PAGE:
The proponents of innovation are certainly right on one point: Higher education faces challenges that are real and inescapable. These include:
- A cost challenge – that middle-income families, in particular, are finding it more difficult to pay for college;
- A completion challenge – that too many students fail to graduate and many of those who do take too long;
- A student engagement challenge – that too much time dedicated to work or extracurricular activities has reduced time devoted to study;
- An equity challenge – that funding for broad-access institutions, which serve the country’s most needy students, is substantially lower than at more selective institutions.
- A business model challenge – as a result of declining per student public support, rising costs, and the erosion of the cross-subsidies that helped fund smaller upper division courses.
But many of the points that the critics make are certainly overblown. As Robert B. Archibald and David H. Feldman have persuasively shown, higher education’s financial challenges are rooted not in wasteful spending on prestige competition, luxury amenities, or bloated staffing, but in factors not susceptible to easy fixes, such as the costs of expert faculty, advanced technology, financial aid, and expanded student support services.
Even as institutions have sought to trim administrative expenses, improve financial management, and make procurement more efficient, costs inexorably rise. This is due, largely to the increasing costs of plant maintenance and operations, health and retirement benefits, technology, and especially the non-faculty professionals who provide student services (including disabilities services, psychological services, career services, and advising) and who monitor compliance with various governmental mandates.
In addition, there is a sharp increase in spending on the research, grants, and contracting infrastructure, as institutions seek new sources of revenue from contract research, patents, grants, philanthropy, investment income, and auxiliary services.
In fact, many of the steps that hold out the greatest promise for improving graduation rates and time-to-degree will further increase costs, at least in the short run. These include instituting:
- Exploratory majors or meta majors to allow students to test their aptitude in certain broad fields of study without wasting credit hours.
- e-Advising systems to help students select courses and majors, plan their schedule, and monitor their progress.
- An enhanced data infrastructure to allow administrators to check, in near real time, on course availability and scheduling, curricular bottlenecks, courses with high failure rates, instructor variance in grading, and student profiles at risk of failure.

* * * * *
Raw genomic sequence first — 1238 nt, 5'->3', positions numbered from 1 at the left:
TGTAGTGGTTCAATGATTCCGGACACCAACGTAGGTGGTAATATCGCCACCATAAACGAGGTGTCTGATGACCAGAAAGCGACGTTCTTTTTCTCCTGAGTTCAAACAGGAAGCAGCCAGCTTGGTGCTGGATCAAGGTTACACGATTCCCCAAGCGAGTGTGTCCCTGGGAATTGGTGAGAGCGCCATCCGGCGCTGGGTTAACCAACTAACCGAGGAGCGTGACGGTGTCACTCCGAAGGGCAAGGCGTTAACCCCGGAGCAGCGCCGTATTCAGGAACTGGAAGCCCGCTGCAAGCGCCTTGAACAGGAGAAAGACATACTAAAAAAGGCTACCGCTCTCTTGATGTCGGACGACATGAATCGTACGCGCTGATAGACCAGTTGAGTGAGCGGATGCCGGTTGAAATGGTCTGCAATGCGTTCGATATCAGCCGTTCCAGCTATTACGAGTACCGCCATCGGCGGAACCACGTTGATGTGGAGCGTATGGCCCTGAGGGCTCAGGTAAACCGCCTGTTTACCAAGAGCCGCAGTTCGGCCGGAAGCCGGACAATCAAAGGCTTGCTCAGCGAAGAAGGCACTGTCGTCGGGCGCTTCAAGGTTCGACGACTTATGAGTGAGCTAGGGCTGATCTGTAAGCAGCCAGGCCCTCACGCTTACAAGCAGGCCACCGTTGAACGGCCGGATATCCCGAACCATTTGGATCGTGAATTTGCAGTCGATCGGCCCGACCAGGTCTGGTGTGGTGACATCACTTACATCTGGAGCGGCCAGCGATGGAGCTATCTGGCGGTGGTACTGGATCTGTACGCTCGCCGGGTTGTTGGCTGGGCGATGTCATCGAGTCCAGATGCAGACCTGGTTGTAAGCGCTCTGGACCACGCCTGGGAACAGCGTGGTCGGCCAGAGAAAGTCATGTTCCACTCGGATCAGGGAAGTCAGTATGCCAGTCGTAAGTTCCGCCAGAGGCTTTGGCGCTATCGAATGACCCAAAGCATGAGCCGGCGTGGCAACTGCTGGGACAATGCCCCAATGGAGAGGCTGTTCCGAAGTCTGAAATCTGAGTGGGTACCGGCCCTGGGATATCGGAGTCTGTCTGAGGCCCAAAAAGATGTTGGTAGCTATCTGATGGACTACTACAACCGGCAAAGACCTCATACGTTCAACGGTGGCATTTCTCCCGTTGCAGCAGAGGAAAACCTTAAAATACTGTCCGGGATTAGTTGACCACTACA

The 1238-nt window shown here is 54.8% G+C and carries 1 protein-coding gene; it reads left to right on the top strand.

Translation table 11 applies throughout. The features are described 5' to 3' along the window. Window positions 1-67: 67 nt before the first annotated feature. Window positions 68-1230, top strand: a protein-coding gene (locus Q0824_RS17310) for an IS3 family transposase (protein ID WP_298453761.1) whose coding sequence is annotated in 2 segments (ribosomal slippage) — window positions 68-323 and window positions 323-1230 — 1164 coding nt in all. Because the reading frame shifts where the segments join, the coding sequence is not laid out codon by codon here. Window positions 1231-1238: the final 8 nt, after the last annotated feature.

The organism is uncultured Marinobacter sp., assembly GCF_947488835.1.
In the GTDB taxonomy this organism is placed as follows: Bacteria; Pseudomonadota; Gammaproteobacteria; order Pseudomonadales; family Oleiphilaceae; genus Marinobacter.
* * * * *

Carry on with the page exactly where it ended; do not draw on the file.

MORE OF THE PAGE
- Expanding course availability through accelerated vacation courses, increased online options, and alternate approaches to course delivery, such as emporium models.
- Financial incentives for timely graduation.
- Block scheduling options for first year or working students.
- Coaching models that provide students with a single points of contact for academic and non-academic support.
- Care coordinators to help students navigate difficult transitions, such as transferring credits from other institutions or shifting majors.
What, then, can be done to address the innovation challenges and cost pressures that institutions face?
One proposed solution is a differentiated system of higher education, with distinct student profiles receiving an education better tailored to their needs, life circumstances, and aspirations. In many respects, this trend is already taking place. Better funded, more selective institutions are devoting more resources to experiential-, project-, and challenge-based learning, while less well-funded, broader access institutions, in particular, expend funds on remediation, competency-based models, and online instruction. The danger, of course, is a higher educational system that is even more stratified than it is today.
Another proposed solution: Increased funding for institutions that serve larger number of low-income students. Government might provide financial incentives for those institutions that enroll and graduate large numbers of Pell Grant recipients, much as Title I of the Elementary and Secondary School Act provides funding to local school districts to improve the academic achievement of disadvantaged students.
A third approach, which might be particularly well-suited for broad-access institutions, is to devise more optimized, coherent curricula, with a greater emphasis on skills development (including a greater emphasis on writing skills and numeracy) and better alignment with workforce needs. Such a learning model might also incorporate a more modular curriculum, making it easier for students to receive credit for prior learning, accelerating time to degree.